This morning I accepted a leaflet that resembled a dollar bill from a very purposeful-looking campaigner while I was in the queue for the COP21 shuttle bus. I did this without really thinking about it (as many others around me also appeared to be doing) and I have yet to read what it’s actually about. Another campaigner offered a copy of the same leaflet to my colleague, Jonathan, who – rather more thoughtfully than I had done – kindly refused to take it on the grounds of saving paper. Surprisingly, the campaigner looked really rather put out by this and it set me to thinking…
It’s fair to say that pretty much everyone here at COP21 has made a commitment to and is playing a role in combatting climate change; so why is it that the most basic of environmentally-friendly gestures seem to baffle people in practice? It’s not just this campaigner. Yesterday we were visited by around 40 people at our exhibition stand (Hall 4, Stand 26D, if you’re interested!) and of all of these people, only one made use of the QR code system that we have set up to allow people to take digital copies (as opposed to paper hard copies) of our exhibition materials. Others, rather reluctantly in some cases, duly noted down our website but most seemed somewhat inconvenienced by the fact that we were not handing out vast quantities of paper (which, let’s be honest, would likely go unread and end up in bins!)
When it comes to fighting climate change, it seems to me that we all have a role to play: from the individual right up through to academic institutions, commercial and industrial organisations, policy groups and, of course, governments. At the opening of COP21 last Monday, 150 Heads of State gave their opening speeches, pledging commitments to combatting climate change and enthusiastically sharing their hopes for a successful outcome of this COP21. I watched (most of) these speeches with great interest and was impressed at how climate change seemed to be pretty high on the agenda of the majority of countries, (at least based on what was being said). The cynic in me wondered, however, if these leaders really meant what they were saying. I took to Twitter and looked up the feeds of a number of world leaders (Justin Trudeau, Barack Obama, Narendra Modi…) and lo and behold each and every one of them had something meaningful to say about climate change and/or COP21. Then I looked up our Prime Minister, David Cameron’s feed… nothing about COP (although something about tennis and then Syria). How strange! So I looked on the Conservative Party’s feed… just the Autumn Statement. There was nothing about climate change, nothing about COP21 and nothing to give even the slightest hint that David Cameron had shown up for an afternoon in Paris to deliver a speech. Does this matter? Well, in the big scheme of things, perhaps not. Does it send a message that the UK government really cares about climate change, as David Cameron claimed in his COP21 address? No! And that really does matter.
David Cameron spoke about the importance of delivering on the commitments that we sign up to (although apparently not when it comes to manifesto promises to fund £1bn for carbon capture and storage only days before COP21 but I guess that’s a whole other blog post!). It is time for all of us to practice what we preach.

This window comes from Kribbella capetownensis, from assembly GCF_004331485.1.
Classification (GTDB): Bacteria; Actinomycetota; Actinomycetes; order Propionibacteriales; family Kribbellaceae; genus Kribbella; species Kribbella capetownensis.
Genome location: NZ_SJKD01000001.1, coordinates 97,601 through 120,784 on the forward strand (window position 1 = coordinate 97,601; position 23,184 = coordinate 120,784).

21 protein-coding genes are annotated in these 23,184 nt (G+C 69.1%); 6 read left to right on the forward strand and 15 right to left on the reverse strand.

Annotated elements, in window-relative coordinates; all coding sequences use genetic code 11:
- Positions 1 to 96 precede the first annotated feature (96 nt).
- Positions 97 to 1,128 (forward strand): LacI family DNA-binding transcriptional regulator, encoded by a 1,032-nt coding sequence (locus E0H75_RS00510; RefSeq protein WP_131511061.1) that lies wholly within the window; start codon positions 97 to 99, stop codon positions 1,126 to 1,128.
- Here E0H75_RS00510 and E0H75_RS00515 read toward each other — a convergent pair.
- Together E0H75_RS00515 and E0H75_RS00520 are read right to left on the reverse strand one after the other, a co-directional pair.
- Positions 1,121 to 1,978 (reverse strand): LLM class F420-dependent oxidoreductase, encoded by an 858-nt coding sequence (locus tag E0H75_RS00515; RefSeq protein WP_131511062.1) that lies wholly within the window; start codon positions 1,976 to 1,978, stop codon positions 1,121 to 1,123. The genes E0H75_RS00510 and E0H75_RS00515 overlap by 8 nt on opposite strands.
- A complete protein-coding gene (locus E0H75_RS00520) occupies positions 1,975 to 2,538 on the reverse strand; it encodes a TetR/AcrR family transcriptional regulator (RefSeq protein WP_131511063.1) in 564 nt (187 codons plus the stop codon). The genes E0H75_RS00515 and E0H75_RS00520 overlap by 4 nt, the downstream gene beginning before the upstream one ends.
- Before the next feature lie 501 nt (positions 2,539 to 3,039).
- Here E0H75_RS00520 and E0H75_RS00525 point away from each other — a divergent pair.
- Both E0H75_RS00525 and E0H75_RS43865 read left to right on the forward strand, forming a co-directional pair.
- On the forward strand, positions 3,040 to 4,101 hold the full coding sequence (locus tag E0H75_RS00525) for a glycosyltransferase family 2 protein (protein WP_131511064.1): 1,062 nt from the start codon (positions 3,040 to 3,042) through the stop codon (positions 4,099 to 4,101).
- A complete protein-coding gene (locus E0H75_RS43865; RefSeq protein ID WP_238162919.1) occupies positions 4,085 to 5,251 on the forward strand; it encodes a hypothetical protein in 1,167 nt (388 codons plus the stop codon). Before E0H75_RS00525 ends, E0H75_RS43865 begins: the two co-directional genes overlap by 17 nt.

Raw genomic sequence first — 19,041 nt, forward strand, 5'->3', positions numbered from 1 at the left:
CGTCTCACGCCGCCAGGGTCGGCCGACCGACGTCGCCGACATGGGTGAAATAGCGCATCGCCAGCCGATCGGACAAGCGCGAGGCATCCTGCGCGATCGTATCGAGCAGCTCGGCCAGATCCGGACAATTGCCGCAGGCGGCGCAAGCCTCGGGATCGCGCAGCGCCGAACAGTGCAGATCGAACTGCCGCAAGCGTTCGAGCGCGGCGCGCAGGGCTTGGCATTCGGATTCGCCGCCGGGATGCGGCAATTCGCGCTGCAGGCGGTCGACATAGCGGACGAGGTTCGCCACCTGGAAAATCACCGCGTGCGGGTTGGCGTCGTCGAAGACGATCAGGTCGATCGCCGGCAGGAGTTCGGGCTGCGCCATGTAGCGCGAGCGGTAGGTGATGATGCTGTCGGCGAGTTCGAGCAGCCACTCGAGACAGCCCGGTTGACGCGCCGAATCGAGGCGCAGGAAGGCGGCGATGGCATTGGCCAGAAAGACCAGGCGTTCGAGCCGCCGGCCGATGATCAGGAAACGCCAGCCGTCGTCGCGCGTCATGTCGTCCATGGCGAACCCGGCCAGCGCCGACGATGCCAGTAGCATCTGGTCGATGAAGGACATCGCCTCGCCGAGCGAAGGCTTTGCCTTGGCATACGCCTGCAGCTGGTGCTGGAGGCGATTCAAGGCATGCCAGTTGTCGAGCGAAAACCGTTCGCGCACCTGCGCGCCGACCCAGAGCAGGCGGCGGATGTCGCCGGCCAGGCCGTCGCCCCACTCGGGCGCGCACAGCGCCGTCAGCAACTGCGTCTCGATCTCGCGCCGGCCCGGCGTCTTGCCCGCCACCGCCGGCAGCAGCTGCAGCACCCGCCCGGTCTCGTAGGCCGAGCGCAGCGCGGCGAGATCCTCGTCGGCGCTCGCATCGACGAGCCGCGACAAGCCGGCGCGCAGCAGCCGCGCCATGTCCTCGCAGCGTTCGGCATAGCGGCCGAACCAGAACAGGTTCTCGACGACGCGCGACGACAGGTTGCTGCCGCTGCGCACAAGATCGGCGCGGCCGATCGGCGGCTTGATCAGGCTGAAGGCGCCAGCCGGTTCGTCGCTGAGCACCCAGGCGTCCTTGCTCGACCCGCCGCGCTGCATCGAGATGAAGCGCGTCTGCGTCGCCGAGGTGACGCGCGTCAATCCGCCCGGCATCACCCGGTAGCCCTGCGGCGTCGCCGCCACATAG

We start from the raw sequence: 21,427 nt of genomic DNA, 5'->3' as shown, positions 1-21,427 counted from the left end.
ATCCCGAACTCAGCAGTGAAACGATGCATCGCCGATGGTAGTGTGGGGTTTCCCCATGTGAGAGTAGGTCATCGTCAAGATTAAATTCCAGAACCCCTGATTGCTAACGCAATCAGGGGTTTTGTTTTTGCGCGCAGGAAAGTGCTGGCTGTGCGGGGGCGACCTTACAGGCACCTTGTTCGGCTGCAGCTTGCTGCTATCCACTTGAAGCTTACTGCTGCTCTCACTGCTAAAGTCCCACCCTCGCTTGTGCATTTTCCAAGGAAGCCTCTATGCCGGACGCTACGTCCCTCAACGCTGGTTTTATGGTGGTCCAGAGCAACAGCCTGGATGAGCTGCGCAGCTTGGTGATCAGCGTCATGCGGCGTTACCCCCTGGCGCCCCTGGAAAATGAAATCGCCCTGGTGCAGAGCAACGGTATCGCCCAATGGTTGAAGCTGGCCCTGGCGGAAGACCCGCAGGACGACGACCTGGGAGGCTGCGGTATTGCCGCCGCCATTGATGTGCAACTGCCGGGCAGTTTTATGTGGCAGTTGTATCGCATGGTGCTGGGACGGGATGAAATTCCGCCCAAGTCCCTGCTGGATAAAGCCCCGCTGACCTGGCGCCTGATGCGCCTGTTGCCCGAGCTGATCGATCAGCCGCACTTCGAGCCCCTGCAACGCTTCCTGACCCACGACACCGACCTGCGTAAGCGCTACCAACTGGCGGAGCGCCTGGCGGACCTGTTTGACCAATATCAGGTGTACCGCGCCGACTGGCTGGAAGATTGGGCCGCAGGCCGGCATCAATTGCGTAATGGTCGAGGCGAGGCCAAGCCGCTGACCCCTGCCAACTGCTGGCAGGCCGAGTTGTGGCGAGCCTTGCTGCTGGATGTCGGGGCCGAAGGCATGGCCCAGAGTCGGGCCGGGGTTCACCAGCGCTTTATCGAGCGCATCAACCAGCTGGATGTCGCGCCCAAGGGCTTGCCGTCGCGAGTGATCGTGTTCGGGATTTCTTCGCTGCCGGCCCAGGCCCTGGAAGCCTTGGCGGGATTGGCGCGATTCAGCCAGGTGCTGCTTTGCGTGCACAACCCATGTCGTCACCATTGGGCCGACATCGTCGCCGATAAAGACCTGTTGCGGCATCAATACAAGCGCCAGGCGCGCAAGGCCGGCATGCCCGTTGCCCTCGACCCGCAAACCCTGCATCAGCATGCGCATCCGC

I know that there are many who already do this and that’s great! I am surprised by how many don’t. Be it through disingenuousness or some technical or administrative difficulty, governments too often say one thing and do another. I spotted earlier today a very well-known environmental campaign group’s exhibit stand surrounded by stacks of leaflets and booklets to give away despite the pre-exhibition push for e-literature. How many sustainability experts fly all over the world to attend climate change events? How many individuals leave lights on at home in rooms where no one is, leave the tap running while they brush their teeth after having enjoyed a meat-based meal and sneakily throw their empty shop-bought water bottles in the normal bin because the recycling one is full? When we’re alone in our houses and no one is watching, my guess is that the answer is more than would care to admit it if asked!
Maybe COP21 will give us the binding agreement that we all hope for and maybe everyone (for once) will do what they’ve pledged and maybe the world will be saved. Maybe… Or maybe it’s time that we each made a real, tangible change (big or small) in our lives. I know that this alone won’t save the world but surely the impact of collective small actions has got to make some difference to the bigger picture. Would you give up meat and dairy for a day a week? Would you swap your (probably unnecessary because you’re not a farmer) 4×4 for a less environmentally-damaging car, or even no car? Would you stop buying bottled water? We allow ourselves not to do these things by reassuring ourselves that (i) someone else will take care of it and/or (ii) that our tiny contribution won’t make much difference in the big scheme of things anyway. But it isn’t about the immediate impact of one action; in fact, in this instance the significance is in the fact that we choose to change at all.
Things like COP are great and, without doubt, necessary but what’s the point if we don’t each play our part in day-to-day life? What’s the point if we don’t really follow through? What’s the point if in 10, 15, 20 years’ time we end up, in the words of David Cameron, telling our children that it was all just a bit too difficult?